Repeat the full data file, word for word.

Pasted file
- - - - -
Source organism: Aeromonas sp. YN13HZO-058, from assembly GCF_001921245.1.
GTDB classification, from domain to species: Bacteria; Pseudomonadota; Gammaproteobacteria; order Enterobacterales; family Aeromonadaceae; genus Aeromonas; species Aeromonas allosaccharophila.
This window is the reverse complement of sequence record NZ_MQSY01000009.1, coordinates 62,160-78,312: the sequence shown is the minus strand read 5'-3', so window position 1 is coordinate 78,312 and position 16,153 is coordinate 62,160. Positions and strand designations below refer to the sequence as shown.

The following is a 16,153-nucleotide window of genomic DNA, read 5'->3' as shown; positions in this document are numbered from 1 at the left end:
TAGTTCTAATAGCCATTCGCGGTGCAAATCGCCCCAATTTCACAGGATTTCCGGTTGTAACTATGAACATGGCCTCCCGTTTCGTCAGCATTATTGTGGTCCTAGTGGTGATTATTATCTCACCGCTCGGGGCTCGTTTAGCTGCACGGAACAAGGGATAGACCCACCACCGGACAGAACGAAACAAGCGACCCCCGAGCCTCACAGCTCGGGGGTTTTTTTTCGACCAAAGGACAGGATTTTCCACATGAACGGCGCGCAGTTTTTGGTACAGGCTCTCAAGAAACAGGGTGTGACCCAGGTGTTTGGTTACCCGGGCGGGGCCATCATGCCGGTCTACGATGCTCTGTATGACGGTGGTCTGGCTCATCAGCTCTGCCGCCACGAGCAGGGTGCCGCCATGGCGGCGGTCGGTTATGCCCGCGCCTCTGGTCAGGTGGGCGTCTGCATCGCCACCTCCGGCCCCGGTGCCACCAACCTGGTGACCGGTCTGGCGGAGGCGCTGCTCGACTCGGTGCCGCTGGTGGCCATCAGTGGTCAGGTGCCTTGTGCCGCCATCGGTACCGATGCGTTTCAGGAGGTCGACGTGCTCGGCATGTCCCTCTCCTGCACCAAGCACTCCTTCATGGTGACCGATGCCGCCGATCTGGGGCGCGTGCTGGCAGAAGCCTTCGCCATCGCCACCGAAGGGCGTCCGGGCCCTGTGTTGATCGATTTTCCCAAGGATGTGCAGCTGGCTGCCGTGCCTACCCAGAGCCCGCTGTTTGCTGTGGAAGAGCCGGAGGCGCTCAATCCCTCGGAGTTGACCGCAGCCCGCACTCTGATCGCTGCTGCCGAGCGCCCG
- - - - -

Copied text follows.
Source organism: Aeromonas sp. YN13HZO-058, from assembly GCF_001921245.1.
GTDB classification, from domain to species: Bacteria; Pseudomonadota; Gammaproteobacteria; order Enterobacterales; family Aeromonadaceae; genus Aeromonas; species Aeromonas allosaccharophila.
This window is the reverse complement of sequence record NZ_MQSY01000009.1, coordinates 62,160-78,312: the sequence shown is the minus strand read 5'-3', so window position 1 is coordinate 78,312 and position 16,153 is coordinate 62,160. Positions and strand designations below refer to the sequence as shown.

The following is a 16,153-nucleotide window of genomic DNA, read 5'->3' as shown; positions in this document are numbered from 1 at the left end:
TAGTTCTAATAGCCATTCGCGGTGCAAATCGCCCCAATTTCACAGGATTTCCGGTTGTAACTATGAACATGGCCTCCCGTTTCGTCAGCATTATTGTGGTCCTAGTGGTGATTATTATCTCACCGCTCGGGGCTCGTTTAGCTGCACGGAACAAGGGATAGACCCACCACCGGACAGAACGAAACAAGCGACCCCCGAGCCTCACAGCTCGGGGGTTTTTTTTCGACCAAAGGACAGGATTTTCCACATGAACGGCGCGCAGTTTTTGGTACAGGCTCTCAAGAAACAGGGTGTGACCCAGGTGTTTGGTTACCCGGGCGGGGCCATCATGCCGGTCTACGATGCTCTGTATGACGGTGGTCTGGCTCATCAGCTCTGCCGCCACGAGCAGGGTGCCGCCATGGCGGCGGTCGGTTATGCCCGCGCCTCTGGTCAGGTGGGCGTCTGCATCGCCACCTCCGGCCCCGGTGCCACCAACCTGGTGACCGGTCTGGCGGAGGCGCTGCTCGACTCGGTGCCGCTGGTGGCCATCAGTGGTCAGGTGCCTTGTGCCGCCATCGGTACCGATGCGTTTCAGGAGGTCGACGTGCTCGGCATGTCCCTCTCCTGCACCAAGCACTCCTTCATGGTGACCGATGCCGCCGATCTGGGGCGCGTGCTGGCAGAAGCCTTCGCCATCGCCACCGAAGGGCGTCCGGGCCCTGTGTTGATCGATTTTCCCAAGGATGTGCAGCTGGCTGCCGTGCCTACCCAGAGCCCGCTGTTTGCTGTGGAAGAGCCGGAGGCGCTCAATCCCTCGGAGTTGACCGCAGCCCGCACTCTGATCGCTGCTGCCGAGCGCCCG